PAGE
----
What does the face of a leader look like?
Tough. Strong. Unyielding. The face must be all of those things
What does the face of a leader look like when things aren't going well - when a team is collapsing down the stretch and can't get over the hump?
As the 2011-12 Gophers limp into the Big Ten tournament, it's hard to find that face. It's hard to find a leading presence on a team that struggles to develop a go-to player, struggles to turn up an inspiring voice.
What does the face of a leader look like?
Maybe it's not so tough, not so stern, even in the worst of times.
Maybe it's cloaked in a contagious smile, and maybe that's just what the Gophers need right now.
Andre Hollins - who has started the Gophers' past three games and is averaging 6.7 points and 1.6 assists a game - hasn't achieved that status yet, but he might be the best prospect."He started getting better, and he's going to get better," said Jesus Patino, Hollins' high school coach at White Station in Tennessee. "He's going to be unreal. He's going to be the face of the program before he gets out -- because he has personality, he's that kind of kid. He's got it all."
As this season wanes, with the Gophers extreme long shots to win the Big Ten championship and get to the NCAA tournament, Hollins -- despite being just a freshman -- is showing sparks of promise and hints of something the Gophers are sorely lacking: leadership.
"He's a guy that's always had it," coach Tubby Smith said. "He's a guy that you want to put the ball into his hands now and you want to give him that opportunity."
This season could be remembered as a lost year in many regards, starting with Trevor Mbakwe's season-ending knee injury and continuing with a poor start and finish to the conference season. But it also be remembered eventually as the year Andre Hollins showed up -- grinning from cheek to cheek.
"Everybody just calls me Smiley," Hollins said. "It's just how I am. My mom said when I was a little kid, I would wake up smiling."
But anyone who sees that smile as carefree doesn't know the freshman very well.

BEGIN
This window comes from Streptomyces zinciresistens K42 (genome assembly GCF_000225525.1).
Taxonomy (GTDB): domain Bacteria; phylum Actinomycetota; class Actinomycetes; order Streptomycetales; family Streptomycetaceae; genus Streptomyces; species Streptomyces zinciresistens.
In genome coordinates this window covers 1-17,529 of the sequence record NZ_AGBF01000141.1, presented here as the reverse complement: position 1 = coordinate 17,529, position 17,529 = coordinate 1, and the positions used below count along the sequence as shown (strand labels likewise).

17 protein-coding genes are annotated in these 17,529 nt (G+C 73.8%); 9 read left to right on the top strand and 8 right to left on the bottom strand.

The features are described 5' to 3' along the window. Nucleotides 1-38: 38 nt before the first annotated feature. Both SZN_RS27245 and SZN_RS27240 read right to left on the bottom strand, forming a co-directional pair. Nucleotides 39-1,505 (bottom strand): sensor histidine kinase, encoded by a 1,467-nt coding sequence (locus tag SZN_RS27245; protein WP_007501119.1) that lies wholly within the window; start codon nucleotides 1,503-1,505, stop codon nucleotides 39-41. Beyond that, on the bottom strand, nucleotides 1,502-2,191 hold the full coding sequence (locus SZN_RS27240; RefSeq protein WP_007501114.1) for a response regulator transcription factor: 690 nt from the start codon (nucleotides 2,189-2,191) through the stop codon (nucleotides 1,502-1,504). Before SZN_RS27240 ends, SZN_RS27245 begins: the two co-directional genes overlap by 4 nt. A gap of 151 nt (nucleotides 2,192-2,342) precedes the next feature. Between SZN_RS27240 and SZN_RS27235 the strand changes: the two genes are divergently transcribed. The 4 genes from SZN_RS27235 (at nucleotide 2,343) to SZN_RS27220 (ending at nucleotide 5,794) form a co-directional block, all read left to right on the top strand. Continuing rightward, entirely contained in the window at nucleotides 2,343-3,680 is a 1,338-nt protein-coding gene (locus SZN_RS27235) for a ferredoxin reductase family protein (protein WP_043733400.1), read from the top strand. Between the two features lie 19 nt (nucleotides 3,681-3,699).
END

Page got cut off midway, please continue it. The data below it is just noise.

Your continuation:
"Don't let that smile fool you," Patino said. "He's a competitor. I've been around him a long time, and he smiles when he's winning and when he's losing. But if he's smiling after losing, it's because he's trying to cover it up. Because he's upset. That's how he deals with things."
And at White Station, that was how Hollins led -- with hard work, with success, with a scolding word when players weren't giving it their all.
But also with a smile.
"He was one of those guys who waited his turn and then he held everybody accountable," Patino said. "He got on teammates better. His teammates were better because he challenged them about what we wanted, that winning was the most important thing. His junior and senior year he never cut anybody any slack that was messing around, trying to do the wrong thing."
Coming to Minnesota and the Big Ten as a freshman point guard, it was easy to defer. But slowly, the confidence started to build. After an early ankle injury began to fully heal, Hollins said he started to feel more like himself on the floor. When he walked out on the court at Michigan State on Jan. 25, he felt 100 percent healthy for the first time. And with renewed strength came a returned faith in himself. Since then, Hollins has averaged 9.9 points a game and has scored in double digits four times, including games of 20 and 18 points.
"I wasn't comfortable, and it came with confidence. Confidence plays a huge role," Hollins said. "When your teammates have confidence in you and you have confidence in yourself ... that's just being a good leader."
Now the Gophers need that more than ever. With on-court pressures not redeemed and off-court distractions becoming a popular point of discussion, the Gophers are desperate for someone to take the reins. Smith knows he needs it. Hollins is willing and ready to take it. And Patino believes the freshman is primed to show the Gophers what the face of a leader looks like.
"He's doing that," Patino said. "I'm surprised it's this early, but I think he's going to be Minnesota's kid."